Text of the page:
So, it boils down to this. At a certain point, if you can’t change the people, you’ve got to change the people. Evaluate whether they are really suited for the world to come. This goes for your CSRs, your salespeople and anyone else in your business. Help them make the transition as much as you can, but if they can’t or won’t, you owe it to yourself and to the rest of your team to make changes. If you don’t, your naysayers will be an anchor that slows down the rest of the team.
Implement a smarter spiffing program. Many of you are starting to incent your techs for generating leads. This makes good sense and is a core practice of successful HVAC companies. The question is how to do that most effectively. One company had a breakthrough that increased effective lead generation (leads that end up in actual sales) by 30%. What did they do?
In the past, they would spiff their techs $50 on any lead that turned into a new furnace or boiler. This can work pretty well if you train the techs properly about how to interact with customers to generate the right kind of lead, and make sure your equipment salespeople keep the techs updated on the status of the lead. Otherwise, a credibility gap emerges; the techs start losing confidence and they revert to form.
So what was the breakthrough? One company started giving techs $25 just for generating the lead – sale or no sale. The catch? They needed to call the office from the customer’s house and put the customer on the phone with the salesman or sales coordinator. Lead generation and closed sales shot up 30%. Why? Because if a tech is going to get a customer on the phone at their house, you can bet there was a good reason for the recommended upgrade and that he talked with the customer about it (and his credibility really helps). The tech’s income is no longer tied to the performance of the salesman, which removed several obstacles. And the sales rep is able to strike while the iron is hot. Lastly, it eliminates some tracking complexity. The result was a big win for the company, on multiple levels.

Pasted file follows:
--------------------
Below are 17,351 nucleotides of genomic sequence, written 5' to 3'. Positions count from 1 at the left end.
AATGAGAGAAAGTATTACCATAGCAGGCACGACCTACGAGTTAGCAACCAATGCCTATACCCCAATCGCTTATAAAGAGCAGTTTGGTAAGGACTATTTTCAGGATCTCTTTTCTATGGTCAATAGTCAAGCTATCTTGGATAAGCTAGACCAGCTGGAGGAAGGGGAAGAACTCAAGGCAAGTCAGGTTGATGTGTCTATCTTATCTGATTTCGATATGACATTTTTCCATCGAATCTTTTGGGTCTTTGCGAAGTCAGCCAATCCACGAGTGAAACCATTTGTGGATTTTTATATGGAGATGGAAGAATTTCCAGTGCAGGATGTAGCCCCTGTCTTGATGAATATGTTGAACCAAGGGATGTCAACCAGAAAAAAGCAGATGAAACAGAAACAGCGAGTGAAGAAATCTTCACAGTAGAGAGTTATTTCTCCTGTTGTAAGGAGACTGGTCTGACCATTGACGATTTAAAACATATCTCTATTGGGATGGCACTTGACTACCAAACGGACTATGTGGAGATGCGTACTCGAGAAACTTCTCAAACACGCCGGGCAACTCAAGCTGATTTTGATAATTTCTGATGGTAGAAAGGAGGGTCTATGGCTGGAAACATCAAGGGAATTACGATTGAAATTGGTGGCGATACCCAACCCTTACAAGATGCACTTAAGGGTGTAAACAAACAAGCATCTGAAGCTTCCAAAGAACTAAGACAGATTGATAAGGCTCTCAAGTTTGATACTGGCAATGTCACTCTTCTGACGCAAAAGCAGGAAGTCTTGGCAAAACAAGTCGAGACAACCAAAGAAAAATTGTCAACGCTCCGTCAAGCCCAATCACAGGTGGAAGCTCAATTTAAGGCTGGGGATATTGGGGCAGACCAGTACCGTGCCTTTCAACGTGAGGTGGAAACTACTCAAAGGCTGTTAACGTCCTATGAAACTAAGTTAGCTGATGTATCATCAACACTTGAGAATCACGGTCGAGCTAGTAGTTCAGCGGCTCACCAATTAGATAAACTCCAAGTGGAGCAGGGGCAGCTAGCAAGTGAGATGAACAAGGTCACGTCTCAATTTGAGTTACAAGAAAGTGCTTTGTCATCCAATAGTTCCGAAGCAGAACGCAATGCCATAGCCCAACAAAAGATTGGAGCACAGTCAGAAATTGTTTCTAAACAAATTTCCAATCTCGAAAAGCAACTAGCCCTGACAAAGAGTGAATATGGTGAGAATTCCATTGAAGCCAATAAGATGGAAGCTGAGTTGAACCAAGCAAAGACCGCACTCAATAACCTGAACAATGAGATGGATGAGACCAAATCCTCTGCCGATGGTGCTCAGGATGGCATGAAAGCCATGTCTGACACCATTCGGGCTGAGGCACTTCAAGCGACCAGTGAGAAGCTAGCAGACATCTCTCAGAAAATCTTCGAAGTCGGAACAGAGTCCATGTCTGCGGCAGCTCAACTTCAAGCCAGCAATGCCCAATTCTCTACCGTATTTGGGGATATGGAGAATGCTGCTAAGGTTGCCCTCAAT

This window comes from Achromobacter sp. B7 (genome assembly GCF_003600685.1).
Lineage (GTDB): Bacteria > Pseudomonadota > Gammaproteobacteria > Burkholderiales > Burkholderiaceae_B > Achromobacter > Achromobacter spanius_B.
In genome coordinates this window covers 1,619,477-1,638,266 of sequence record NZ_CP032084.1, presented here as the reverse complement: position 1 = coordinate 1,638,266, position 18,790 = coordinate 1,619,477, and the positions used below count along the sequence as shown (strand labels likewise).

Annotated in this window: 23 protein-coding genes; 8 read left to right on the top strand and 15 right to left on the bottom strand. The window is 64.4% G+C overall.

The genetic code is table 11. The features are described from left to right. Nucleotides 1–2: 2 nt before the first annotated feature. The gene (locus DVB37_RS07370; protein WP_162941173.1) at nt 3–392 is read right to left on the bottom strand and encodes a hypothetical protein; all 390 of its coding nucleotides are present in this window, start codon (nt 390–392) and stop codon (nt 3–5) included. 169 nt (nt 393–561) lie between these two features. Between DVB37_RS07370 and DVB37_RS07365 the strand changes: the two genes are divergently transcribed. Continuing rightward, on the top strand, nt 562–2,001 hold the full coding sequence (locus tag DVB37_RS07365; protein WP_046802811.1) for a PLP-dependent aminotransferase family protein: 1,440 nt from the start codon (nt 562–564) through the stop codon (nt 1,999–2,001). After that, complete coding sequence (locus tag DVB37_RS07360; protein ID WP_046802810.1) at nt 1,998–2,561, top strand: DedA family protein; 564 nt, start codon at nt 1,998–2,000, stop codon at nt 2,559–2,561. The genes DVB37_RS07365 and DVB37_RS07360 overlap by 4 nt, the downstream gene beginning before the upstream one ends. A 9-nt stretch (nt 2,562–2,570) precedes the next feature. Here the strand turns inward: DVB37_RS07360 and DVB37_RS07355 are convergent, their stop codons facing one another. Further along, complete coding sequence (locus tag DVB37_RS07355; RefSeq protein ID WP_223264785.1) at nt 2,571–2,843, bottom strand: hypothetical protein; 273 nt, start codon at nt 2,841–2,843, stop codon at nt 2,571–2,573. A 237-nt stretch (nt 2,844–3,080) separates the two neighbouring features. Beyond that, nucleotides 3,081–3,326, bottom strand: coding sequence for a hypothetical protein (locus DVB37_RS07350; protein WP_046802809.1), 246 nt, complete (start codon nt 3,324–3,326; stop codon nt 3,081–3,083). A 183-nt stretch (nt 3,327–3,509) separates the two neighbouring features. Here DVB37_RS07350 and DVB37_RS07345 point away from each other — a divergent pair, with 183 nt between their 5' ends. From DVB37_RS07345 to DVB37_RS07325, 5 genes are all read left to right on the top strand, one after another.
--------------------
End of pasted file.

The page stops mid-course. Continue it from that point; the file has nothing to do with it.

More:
If you’ve got to make your money count, count your results. Too many of you are making important marketing decisions based on a good guess. And guess what? Those guesses usually aren’t so good. I know because I spend a great deal of time showing our clients how their assumptions turn out to be off, sometimes way off.
Two meetings back, one of our members described an ongoing disagreement he was having with his father about newspaper ads. His dad was a big believer and had been for years. His son, not so much – at least not any more. The only way he convinced his dad was to put a special phone number on his newspaper ads, which not only allowed them to see the number of calls but also to listen to them.
And here’s an extra kicker. His CSRs weren’t really finding out what prompted the callers to call. So all the data that they had been going by in order to figure out what had been working was clearly junk.
I can’t tell you how powerful it is to look at your leads objectively, and listen to how your salespeople and CSRs handle them. Often, you can vastly improve your results without spending another cent. And you can focus your marketing dollars where they will do the most good.